Although much talent is evident in this creative pairing, the result lacks overall appeal for the picture-book crowd; save...

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THE BOO! BOOK

An engaging narrator, together with magical illustrations that often conjure surreal scenes, lets readers in on all there is to know about haunted books and how to be a good owner of one.

“Everyone has heard of haunted houses,” but “not many people know that books can be haunted too.” Book ghosts are likely “to meddle with stories and turn them upside down” or occasionally scramble the words on a page. It's important not to offend book ghosts, and their book should not be read “on the anniversary of the day the ghost first took up residence” in it. Readers “who make this mistake get sucked up into the book….” Lachenmeyer’s fantastical story comes to life in the artful hands of Ceccoli. Employing a technique that utilizes Plasticine puppets, digital photography and acrylics, she will have readers feeling as though they have entered the book ghosts’ deep, watery blue world, full of bubbles and populated by bizarre creatures such as a balloon-headed doll and swimming eyeballs. Children could be either fascinated or unsettled by the story’s premise, but few will deny the captivating quality of the pictures. Characters appear to have a lifelike sparkle in their eyes, and the transparent, ice blue ghost comes across as more mischievous than scary. The book ends on an upbeat note and with an unnecessary pop-up.

Although much talent is evident in this creative pairing, the result lacks overall appeal for the picture-book crowd; save for children with patience and a taste for the surreal. (Picture book. 4-7)

Pub Date: Aug. 7, 2012

ISBN: 978-1-4169-3513-1

Page Count: 46

Publisher: Atheneum

Review Posted Online: July 18, 2012

Kirkus Reviews Issue: Aug. 1, 2012

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A welcome addition to autumnal storytelling—and to tales of traditional enemies overcoming their history.

THE SCARECROW

Ferry and the Fans portray a popular seasonal character’s unlikely friendship.

Initially, the protagonist is shown in his solitary world: “Scarecrow stands alone and scares / the fox and deer, / the mice and crows. / It’s all he does. It’s all he knows.” His presence is effective; the animals stay outside the fenced-in fields, but the omniscient narrator laments the character’s lack of friends or places to go. Everything changes when a baby crow falls nearby. Breaking his pole so he can bend, the scarecrow picks it up, placing the creature in the bib of his overalls while singing a lullaby. Both abandon natural tendencies until the crow learns to fly—and thus departs. The aabb rhyme scheme flows reasonably well, propelling the narrative through fall, winter, and spring, when the mature crow returns with a mate to build a nest in the overalls bib that once was his home. The Fan brothers capture the emotional tenor of the seasons and the main character in their panoramic pencil, ballpoint, and digital compositions. Particularly poignant is the close-up of the scarecrow’s burlap face, his stitched mouth and leaf-rimmed head conveying such sadness after his companion goes. Some adults may wonder why the scarecrow seems to have only partial agency, but children will be tuned into the problem, gratified by the resolution.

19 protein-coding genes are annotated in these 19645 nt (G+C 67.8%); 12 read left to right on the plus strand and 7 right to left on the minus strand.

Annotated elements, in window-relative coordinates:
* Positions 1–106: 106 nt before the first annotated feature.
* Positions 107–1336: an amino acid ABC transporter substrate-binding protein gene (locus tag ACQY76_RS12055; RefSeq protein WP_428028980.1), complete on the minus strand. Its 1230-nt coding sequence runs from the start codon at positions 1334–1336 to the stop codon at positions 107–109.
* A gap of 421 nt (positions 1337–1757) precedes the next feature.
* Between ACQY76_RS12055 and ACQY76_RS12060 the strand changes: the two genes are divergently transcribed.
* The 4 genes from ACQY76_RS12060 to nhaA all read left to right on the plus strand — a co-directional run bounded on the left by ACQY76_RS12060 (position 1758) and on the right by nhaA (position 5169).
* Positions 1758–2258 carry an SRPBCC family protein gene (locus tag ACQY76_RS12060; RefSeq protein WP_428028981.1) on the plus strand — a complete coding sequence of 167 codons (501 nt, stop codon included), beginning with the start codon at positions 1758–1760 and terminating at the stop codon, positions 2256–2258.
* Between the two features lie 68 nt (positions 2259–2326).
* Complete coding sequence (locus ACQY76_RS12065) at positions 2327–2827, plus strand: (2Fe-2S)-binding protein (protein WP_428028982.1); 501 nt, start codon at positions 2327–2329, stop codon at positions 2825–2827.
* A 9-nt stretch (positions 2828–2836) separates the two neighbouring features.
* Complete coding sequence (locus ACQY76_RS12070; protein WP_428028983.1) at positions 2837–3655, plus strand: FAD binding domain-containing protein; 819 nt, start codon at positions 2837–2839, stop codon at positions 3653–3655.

A welcome addition to autumnal storytelling—and to tales of traditional enemies overcoming their history. (Picture book. 4-6)

Pub Date: Sept. 3, 2019

ISBN: 978-0-06-247576-3

Page Count: 40

Publisher: Harper/HarperCollins

Review Posted Online: May 8, 2019

Kirkus Reviews Issue: June 1, 2019

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Kids may choose differently at the pumpkin patch after reading this tale, though any deeper message may be lost on them.

STUMPKIN

A stemless pumpkin who isn’t chosen gets the best Halloween of all.

On the shelves outside a shop in a busy city, a shopkeeper makes a display of orange pumpkins and a single yellow gourd. They are all sizes and shapes and have lovely stems, save for one. Poor Stumpkin worries that, despite his good qualities, his stemlessness will prevent him from becoming a jack-o’-lantern like all the other pumpkins that go home with customers to decorate the windows across the street. On Halloween night, he alone is left (even the gourd went home with someone!). So the shopkeeper scoops him up. The spreads that follow are marvelous, wordless creations that will delight young readers: A black spread is followed by one with an orange-rimmed white triangle on the verso, then one with similar triangles on both pages. “Stumpkin wouldn’t be getting a window. And he wouldn’t be getting a new home. // He already had a home.” The final page shows Stumpkin as a jack-o’-lantern back on the shelves with the shopkeeper’s friendly black cat. Though undoubtedly feel-good, the book may leave readers wondering exactly what it’s saying about Stumpkin’s physical irregularity—is it some kind of disability metaphor? The city sights, people, and animals other than the cat are all black silhouettes, keeping the focus on Stumpkin.

Kids may choose differently at the pumpkin patch after reading this tale, though any deeper message may be lost on them. (Picture book. 4-7)

Pub Date: July 24, 2018

ISBN: 978-1-5344-1362-7

Page Count: 56

Publisher: Atheneum

Review Posted Online: July 16, 2018

Kirkus Reviews Issue: Aug. 1, 2018

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